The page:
Bill & Melinda Gates Foundation

Managing Primary Health Care at Scale: Myanmar’s Sun Quality Network

April 08, 2014

Since the early sixties the people of Myanmar lived under various forms of military rule. Health indicators stagnated at low levels, and progress towards development was slow[1]. There was little investment by the government in health services, so people bore 80% of the costs of their health services and turned to a range of private sector providers for the majority of services.[2]  The quality of these services was often low and of limited range, with significant gaps in provision of preventive care, reproductive health and communicable diseases.

We visited Dr. Aye Aye Mu, who provides care to patients in Yangon. She joined the Sun Network in 2002.

In 2008 the foundation decided to invest in Myanmar’s primary health care. The foundation made a grant to Population Services International (PSI) to expand their primary care services nationwide, helping to ensure the people of Myanmar had access to high-quality, low-cost basic health care. This included screening and treatment for HIV, malaria and TB as well as diarrhea, pneumonia, and reproductive health services.

Fast-forward to 2014. We arrive in Myanmar with Lani Marsden and Carmine Bozzi to complete an end-of-project assessment. PSI has achieved its goals: scale, cost-effectiveness and integration in primary health care. PSI’s Sun Network engages primary care doctors through a social franchise model. This model allows the doctor to benefit from PSI’s marketing and branding, access a dependable and quality supply chain of subsidized essential medicines, and receive on-going training and mentorship. In return, the doctors agree to provide high-quality, low-cost care to their communities. The Sun Network also engages community health workers who extend the doctors’ reach by providing malaria prevention and treatment, reproductive health services, pneumonia diagnosis and referrals, diarrhea prevention and treatment and referrals for TB. To date 4,702 providers have been trained (around 1,800 doctors and 2,800 rural health providers). They are operating in 226 townships, covering nearly 70% of the country’s townships.

The combined efforts of the doctors and rural health workers allow PSI to provide around 2.5 million out-patient visits a year.[3] To distribute PHC commodities through the network, it costs PSI around $3 per patient visit. Of course, what the patient pays for these services is a fraction of this cost – less than 50 cents per visit.[4] PSI maintains its cost-effectiveness through a well-oiled management system that collects data, analyses and course-corrects continuously. Some highlights: over the life of the project, the Sun Network has distributed more than 140 million condoms, over 3 million treatments for diarrhea (oral rehydration salts with zinc), provided nearly 8 million reproductive health consultations, and preformed 1.3 million rapid diagnostic tests for malaria linking nearly 377,000 people to appropriate treatment.

Though we don’t have any official data (there hasn’t been a census in Myanmar since the early eighties, nor has there been a Demographic and Health Survey – both forthcoming), impressions suggest Sun Network had a major impact on the health of the country during a very difficult time.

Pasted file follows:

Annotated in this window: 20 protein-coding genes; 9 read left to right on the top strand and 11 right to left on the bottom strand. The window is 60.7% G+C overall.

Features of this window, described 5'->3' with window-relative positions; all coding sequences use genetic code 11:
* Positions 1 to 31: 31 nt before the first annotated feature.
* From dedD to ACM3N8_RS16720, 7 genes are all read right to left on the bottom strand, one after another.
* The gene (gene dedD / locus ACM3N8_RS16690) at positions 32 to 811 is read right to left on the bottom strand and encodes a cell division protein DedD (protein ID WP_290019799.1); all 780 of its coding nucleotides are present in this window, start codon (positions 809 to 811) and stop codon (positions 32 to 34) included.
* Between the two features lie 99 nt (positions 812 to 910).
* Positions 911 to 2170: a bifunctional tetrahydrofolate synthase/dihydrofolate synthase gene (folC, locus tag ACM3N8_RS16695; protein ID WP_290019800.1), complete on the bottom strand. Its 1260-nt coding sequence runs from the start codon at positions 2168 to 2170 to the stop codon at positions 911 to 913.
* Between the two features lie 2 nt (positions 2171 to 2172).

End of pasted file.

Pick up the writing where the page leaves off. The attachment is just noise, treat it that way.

Over the past few years the government has been taking steps towards a more liberal democratic structure. Following on these changes, the country is in the midst of rapid economic growth and development. The government has drastically increased its health budget and set ambitious goals, including provision of universal health coverage by 2030. The World Bank Group and development partners are eagerly supporting President U Thein Sen and Minister of Health Pe Thet Khin’s inspiring vision. As the government outlines its health sector strategy they are not starting from scratch; they can benefit from and build onto the Sun Network’s cost-effective, high-quality system for out-patient care.  We know from governments’ experiences in Cambodia, Bangladesh, India, Bolivia, Guatemala, Pakistan, Haiti, Madagascar and Senegal that contracted private providers can deliver care at scale, in a cost-effective manner which results in increases in health coverage, even in poor areas.[5] Achieving universal health coverage in Myanmar will require a creative, inclusive approach to scaling service delivery. We look forward to learning from Myanmar’s quest to ensure all of its people can live a healthy and productive life.

[1] Even today, the United Nations Development Programme ranks Myanmar 149th (of 186) on its Human Development Index.

[3] The Sun Network, Myanmar: An evaluation of performance. Roger England. Unpublished. 2013.

[4] What gets subsidized in a social franchise? Tracking the flow of funds in the Sun Quality and Sun Primary Health Network in Myanmar. David Bishai et al. Unpublished. 2012. Note that this is based on an analysis of 2009 data. Roger England estimates that this analysis takes into account around 60% of the full costs of operating the network and estimates that the network’s full cost per DALY averted is around $40-50.

[5] Loevinsohn, B. and A. Harding (2005). "Buying results? Contracting for health service delivery in developing countries." The Lancet 366(9486): 676-681.

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